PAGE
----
High flow oxygen therapy
When a cluster headache attack strikes, it is unpredictable. For sufferers, who may experience up to eight episodes a day, the two most effective ways of aborting the attack are sumatriptan delivered by subcutaneous injection or inhaling oxygen at 100% purity. As triptan based medications are unsuitable for patients at high risk of coronary heart disease, oxygen therapy is usually the preferred option.
Oxygen therapy should be prescribed by a doctor and is the safest therapy available for cluster headaches. Oxygen is usually delivered at a flow rate of 7 to 15 litres per minute, and when provided for 15 minutes at the start of the attack has been proven to be effective, with most patients experiencing significant relief within that time.1
Oxygen therapy has few or no established side effects when used in the prescribed quantities. Cluster headache sufferers can use oxygen therapy multiple times a day, either as a standalone treatment or in conjunction with other medication as prescribed by a doctor.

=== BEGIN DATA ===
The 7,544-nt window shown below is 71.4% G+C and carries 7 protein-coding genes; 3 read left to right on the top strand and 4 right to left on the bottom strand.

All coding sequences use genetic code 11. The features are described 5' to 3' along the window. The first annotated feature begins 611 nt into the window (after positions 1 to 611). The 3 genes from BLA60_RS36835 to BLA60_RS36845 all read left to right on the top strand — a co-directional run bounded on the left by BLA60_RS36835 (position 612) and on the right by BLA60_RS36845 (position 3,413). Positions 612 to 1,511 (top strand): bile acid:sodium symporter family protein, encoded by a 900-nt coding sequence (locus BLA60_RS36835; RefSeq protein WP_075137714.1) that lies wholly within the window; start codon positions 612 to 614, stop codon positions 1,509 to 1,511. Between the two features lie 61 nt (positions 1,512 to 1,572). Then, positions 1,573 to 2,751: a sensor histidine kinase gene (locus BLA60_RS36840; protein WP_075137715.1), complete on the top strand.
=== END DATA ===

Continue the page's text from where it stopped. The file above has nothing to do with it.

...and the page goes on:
Oxygen delivery systems
The method of delivering oxygen can be an important factor that contributes to the effectiveness of the treatment. Above all, during oxygen therapy, it is important that the amount of outside air and exhaled carbon dioxide entering the patients’ lungs is minimised.
Delivery systems for administering high flow oxygen therapy include:
Conventionally, oxygen therapy has been delivered using a non-rebreathe mask. However, non-rebreathe masks deliver less than 100% oxygen and this decreases as the patient’s respiratory rate increases. When a patient hyperventilates and breathes quickly, it results in them rebreathing some exhaled carbon dioxide at the next inhalation.2
Demand valves are considered particularly effective at delivering high flow oxygen therapy. The demand valve synchronises oxygen delivery with the patient’s breathing. When the patient inhales, the demand valve opens and oxygen is delivered. When the patient stops inhaling the valve closes.